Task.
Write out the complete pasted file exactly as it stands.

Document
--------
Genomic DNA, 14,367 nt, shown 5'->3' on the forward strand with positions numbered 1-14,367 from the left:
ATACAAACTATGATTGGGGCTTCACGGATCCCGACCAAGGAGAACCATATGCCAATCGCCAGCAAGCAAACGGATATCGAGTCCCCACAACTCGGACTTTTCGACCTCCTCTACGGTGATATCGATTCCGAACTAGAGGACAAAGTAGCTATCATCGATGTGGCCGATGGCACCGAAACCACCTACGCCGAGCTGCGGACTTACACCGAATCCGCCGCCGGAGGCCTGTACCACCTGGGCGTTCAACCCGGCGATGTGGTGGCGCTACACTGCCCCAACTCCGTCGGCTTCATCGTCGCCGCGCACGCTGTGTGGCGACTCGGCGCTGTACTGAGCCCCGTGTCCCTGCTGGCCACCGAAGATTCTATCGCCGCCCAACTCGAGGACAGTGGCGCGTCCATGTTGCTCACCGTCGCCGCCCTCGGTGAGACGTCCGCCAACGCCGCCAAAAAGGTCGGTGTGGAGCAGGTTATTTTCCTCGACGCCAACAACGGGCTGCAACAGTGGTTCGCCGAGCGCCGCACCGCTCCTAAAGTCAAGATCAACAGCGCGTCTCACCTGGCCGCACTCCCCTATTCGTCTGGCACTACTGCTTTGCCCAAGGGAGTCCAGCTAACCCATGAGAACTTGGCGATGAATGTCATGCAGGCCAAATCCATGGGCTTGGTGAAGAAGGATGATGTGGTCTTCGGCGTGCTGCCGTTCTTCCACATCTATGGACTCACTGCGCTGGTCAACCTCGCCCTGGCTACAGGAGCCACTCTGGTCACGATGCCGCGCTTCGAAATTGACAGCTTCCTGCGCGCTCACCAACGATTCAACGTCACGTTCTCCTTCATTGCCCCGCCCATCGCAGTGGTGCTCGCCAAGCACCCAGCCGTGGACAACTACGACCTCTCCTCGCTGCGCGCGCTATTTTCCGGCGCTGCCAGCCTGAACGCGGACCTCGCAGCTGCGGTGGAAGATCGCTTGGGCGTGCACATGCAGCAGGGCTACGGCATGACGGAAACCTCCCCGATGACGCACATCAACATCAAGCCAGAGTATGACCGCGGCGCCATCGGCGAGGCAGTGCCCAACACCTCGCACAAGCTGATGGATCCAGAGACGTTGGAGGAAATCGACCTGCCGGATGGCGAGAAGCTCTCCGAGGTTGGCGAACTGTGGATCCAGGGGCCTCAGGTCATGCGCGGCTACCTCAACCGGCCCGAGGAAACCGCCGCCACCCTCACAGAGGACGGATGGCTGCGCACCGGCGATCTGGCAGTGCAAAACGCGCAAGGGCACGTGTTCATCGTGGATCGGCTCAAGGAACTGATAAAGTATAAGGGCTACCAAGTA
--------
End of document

Genomic DNA, 14,367 nt, shown 5'->3' on the forward strand with positions numbered 1-14,367 from the left:
ATACAAACTATGATTGGGGCTTCACGGATCCCGACCAAGGAGAACCATATGCCAATCGCCAGCAAGCAAACGGATATCGAGTCCCCACAACTCGGACTTTTCGACCTCCTCTACGGTGATATCGATTCCGAACTAGAGGACAAAGTAGCTATCATCGATGTGGCCGATGGCACCGAAACCACCTACGCCGAGCTGCGGACTTACACCGAATCCGCCGCCGGAGGCCTGTACCACCTGGGCGTTCAACCCGGCGATGTGGTGGCGCTACACTGCCCCAACTCCGTCGGCTTCATCGTCGCCGCGCACGCTGTGTGGCGACTCGGCGCTGTACTGAGCCCCGTGTCCCTGCTGGCCACCGAAGATTCTATCGCCGCCCAACTCGAGGACAGTGGCGCGTCCATGTTGCTCACCGTCGCCGCCCTCGGTGAGACGTCCGCCAACGCCGCCAAAAAGGTCGGTGTGGAGCAGGTTATTTTCCTCGACGCCAACAACGGGCTGCAACAGTGGTTCGCCGAGCGCCGCACCGCTCCTAAAGTCAAGATCAACAGCGCGTCTCACCTGGCCGCACTCCCCTATTCGTCTGGCACTACTGCTTTGCCCAAGGGAGTCCAGCTAACCCATGAGAACTTGGCGATGAATGTCATGCAGGCCAAATCCATGGGCTTGGTGAAGAAGGATGATGTGGTCTTCGGCGTGCTGCCGTTCTTCCACATCTATGGACTCACTGCGCTGGTCAACCTCGCCCTGGCTACAGGAGCCACTCTGGTCACGATGCCGCGCTTCGAAATTGACAGCTTCCTGCGCGCTCACCAACGATTCAACGTCACGTTCTCCTTCATTGCCCCGCCCATCGCAGTGGTGCTCGCCAAGCACCCAGCCGTGGACAACTACGACCTCTCCTCGCTGCGCGCGCTATTTTCCGGCGCTGCCAGCCTGAACGCGGACCTCGCAGCTGCGGTGGAAGATCGCTTGGGCGTGCACATGCAGCAGGGCTACGGCATGACGGAAACCTCCCCGATGACGCACATCAACATCAAGCCAGAGTATGACCGCGGCGCCATCGGCGAGGCAGTGCCCAACACCTCGCACAAGCTGATGGATCCAGAGACGTTGGAGGAAATCGACCTGCCGGATGGCGAGAAGCTCTCCGAGGTTGGCGAACTGTGGATCCAGGGGCCTCAGGTCATGCGCGGCTACCTCAACCGGCCCGAGGAAACCGCCGCCACCCTCACAGAGGACGGATGGCTGCGCACCGGCGATCTGGCAGTGCAAAACGCGCAAGGGCACGTGTTCATCGTGGATCGGCTCAAGGAACTGATAAAGTATAAGGGCTACCAAGTA